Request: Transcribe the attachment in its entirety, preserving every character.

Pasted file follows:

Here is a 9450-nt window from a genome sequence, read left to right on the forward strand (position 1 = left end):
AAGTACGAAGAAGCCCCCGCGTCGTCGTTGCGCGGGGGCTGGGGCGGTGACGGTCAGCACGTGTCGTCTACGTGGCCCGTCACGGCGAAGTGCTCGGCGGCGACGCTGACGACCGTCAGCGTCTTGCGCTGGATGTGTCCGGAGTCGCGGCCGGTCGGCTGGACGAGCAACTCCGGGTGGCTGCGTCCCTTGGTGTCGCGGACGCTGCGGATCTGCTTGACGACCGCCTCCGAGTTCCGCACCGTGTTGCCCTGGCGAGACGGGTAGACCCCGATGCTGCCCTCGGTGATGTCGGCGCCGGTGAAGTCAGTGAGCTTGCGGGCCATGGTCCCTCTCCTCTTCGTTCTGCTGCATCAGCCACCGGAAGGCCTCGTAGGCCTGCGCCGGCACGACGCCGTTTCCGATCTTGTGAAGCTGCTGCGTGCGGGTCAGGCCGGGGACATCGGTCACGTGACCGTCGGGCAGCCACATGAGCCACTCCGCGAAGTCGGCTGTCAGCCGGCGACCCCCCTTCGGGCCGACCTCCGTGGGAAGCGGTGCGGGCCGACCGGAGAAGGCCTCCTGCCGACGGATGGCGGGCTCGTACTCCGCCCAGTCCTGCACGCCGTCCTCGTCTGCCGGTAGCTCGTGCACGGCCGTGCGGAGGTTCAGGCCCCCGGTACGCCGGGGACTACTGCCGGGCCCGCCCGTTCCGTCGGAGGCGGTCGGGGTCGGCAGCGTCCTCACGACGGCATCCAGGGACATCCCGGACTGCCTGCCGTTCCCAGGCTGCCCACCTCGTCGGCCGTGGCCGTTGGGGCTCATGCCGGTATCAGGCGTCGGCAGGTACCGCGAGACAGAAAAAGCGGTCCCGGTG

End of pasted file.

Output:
Here is a 9450-nt window from a genome sequence, read left to right on the forward strand (position 1 = left end):
AAGTACGAAGAAGCCCCCGCGTCGTCGTTGCGCGGGGGCTGGGGCGGTGACGGTCAGCACGTGTCGTCTACGTGGCCCGTCACGGCGAAGTGCTCGGCGGCGACGCTGACGACCGTCAGCGTCTTGCGCTGGATGTGTCCGGAGTCGCGGCCGGTCGGCTGGACGAGCAACTCCGGGTGGCTGCGTCCCTTGGTGTCGCGGACGCTGCGGATCTGCTTGACGACCGCCTCCGAGTTCCGCACCGTGTTGCCCTGGCGAGACGGGTAGACCCCGATGCTGCCCTCGGTGATGTCGGCGCCGGTGAAGTCAGTGAGCTTGCGGGCCATGGTCCCTCTCCTCTTCGTTCTGCTGCATCAGCCACCGGAAGGCCTCGTAGGCCTGCGCCGGCACGACGCCGTTTCCGATCTTGTGAAGCTGCTGCGTGCGGGTCAGGCCGGGGACATCGGTCACGTGACCGTCGGGCAGCCACATGAGCCACTCCGCGAAGTCGGCTGTCAGCCGGCGACCCCCCTTCGGGCCGACCTCCGTGGGAAGCGGTGCGGGCCGACCGGAGAAGGCCTCCTGCCGACGGATGGCGGGCTCGTACTCCGCCCAGTCCTGCACGCCGTCCTCGTCTGCCGGTAGCTCGTGCACGGCCGTGCGGAGGTTCAGGCCCCCGGTACGCCGGGGACTACTGCCGGGCCCGCCCGTTCCGTCGGAGGCGGTCGGGGTCGGCAGCGTCCTCACGACGGCATCCAGGGACATCCCGGACTGCCTGCCGTTCCCAGGCTGCCCACCTCGTCGGCCGTGGCCGTTGGGGCTCATGCCGGTATCAGGCGTCGGCAGGTACCGCGAGACAGAAAAAGCGGTCCCGGTG